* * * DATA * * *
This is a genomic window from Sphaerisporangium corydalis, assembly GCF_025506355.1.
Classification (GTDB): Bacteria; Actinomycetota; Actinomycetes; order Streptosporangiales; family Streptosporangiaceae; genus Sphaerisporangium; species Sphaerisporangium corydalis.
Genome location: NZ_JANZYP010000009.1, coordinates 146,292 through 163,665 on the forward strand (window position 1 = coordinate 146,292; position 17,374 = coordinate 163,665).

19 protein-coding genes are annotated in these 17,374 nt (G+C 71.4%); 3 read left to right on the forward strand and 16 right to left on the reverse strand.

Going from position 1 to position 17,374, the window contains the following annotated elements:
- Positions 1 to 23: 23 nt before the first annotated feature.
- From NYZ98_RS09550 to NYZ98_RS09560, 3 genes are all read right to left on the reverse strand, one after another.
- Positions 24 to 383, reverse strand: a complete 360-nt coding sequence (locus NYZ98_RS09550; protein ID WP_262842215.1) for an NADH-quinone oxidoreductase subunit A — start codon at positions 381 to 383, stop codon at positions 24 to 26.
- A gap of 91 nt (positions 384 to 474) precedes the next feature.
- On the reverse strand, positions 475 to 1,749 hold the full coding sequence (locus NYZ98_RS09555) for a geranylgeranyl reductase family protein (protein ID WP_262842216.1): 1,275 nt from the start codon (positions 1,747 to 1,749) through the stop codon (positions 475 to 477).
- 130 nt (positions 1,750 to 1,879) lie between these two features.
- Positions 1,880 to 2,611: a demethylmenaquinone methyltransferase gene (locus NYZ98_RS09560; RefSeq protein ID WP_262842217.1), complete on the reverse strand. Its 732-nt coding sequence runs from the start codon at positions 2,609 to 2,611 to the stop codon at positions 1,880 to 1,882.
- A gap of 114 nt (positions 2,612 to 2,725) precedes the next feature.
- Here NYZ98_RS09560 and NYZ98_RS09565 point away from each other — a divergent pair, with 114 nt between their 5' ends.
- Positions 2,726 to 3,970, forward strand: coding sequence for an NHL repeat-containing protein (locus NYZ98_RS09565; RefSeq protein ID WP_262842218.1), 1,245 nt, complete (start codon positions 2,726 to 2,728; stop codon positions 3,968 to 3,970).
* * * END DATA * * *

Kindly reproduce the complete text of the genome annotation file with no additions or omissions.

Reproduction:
This is a genomic window from Sphaerisporangium corydalis, assembly GCF_025506355.1.
Classification (GTDB): Bacteria; Actinomycetota; Actinomycetes; order Streptosporangiales; family Streptosporangiaceae; genus Sphaerisporangium; species Sphaerisporangium corydalis.
Genome location: NZ_JANZYP010000009.1, coordinates 146,292 through 163,665 on the forward strand (window position 1 = coordinate 146,292; position 17,374 = coordinate 163,665).

19 protein-coding genes are annotated in these 17,374 nt (G+C 71.4%); 3 read left to right on the forward strand and 16 right to left on the reverse strand.

Going from position 1 to position 17,374, the window contains the following annotated elements:
- Positions 1 to 23: 23 nt before the first annotated feature.
- From NYZ98_RS09550 to NYZ98_RS09560, 3 genes are all read right to left on the reverse strand, one after another.
- Positions 24 to 383, reverse strand: a complete 360-nt coding sequence (locus NYZ98_RS09550; protein ID WP_262842215.1) for an NADH-quinone oxidoreductase subunit A — start codon at positions 381 to 383, stop codon at positions 24 to 26.
- A gap of 91 nt (positions 384 to 474) precedes the next feature.
- On the reverse strand, positions 475 to 1,749 hold the full coding sequence (locus NYZ98_RS09555) for a geranylgeranyl reductase family protein (protein ID WP_262842216.1): 1,275 nt from the start codon (positions 1,747 to 1,749) through the stop codon (positions 475 to 477).
- 130 nt (positions 1,750 to 1,879) lie between these two features.
- Positions 1,880 to 2,611: a demethylmenaquinone methyltransferase gene (locus NYZ98_RS09560; RefSeq protein ID WP_262842217.1), complete on the reverse strand. Its 732-nt coding sequence runs from the start codon at positions 2,609 to 2,611 to the stop codon at positions 1,880 to 1,882.
- A gap of 114 nt (positions 2,612 to 2,725) precedes the next feature.
- Here NYZ98_RS09560 and NYZ98_RS09565 point away from each other — a divergent pair, with 114 nt between their 5' ends.
- Positions 2,726 to 3,970, forward strand: coding sequence for an NHL repeat-containing protein (locus NYZ98_RS09565; RefSeq protein ID WP_262842218.1), 1,245 nt, complete (start codon positions 2,726 to 2,728; stop codon positions 3,968 to 3,970).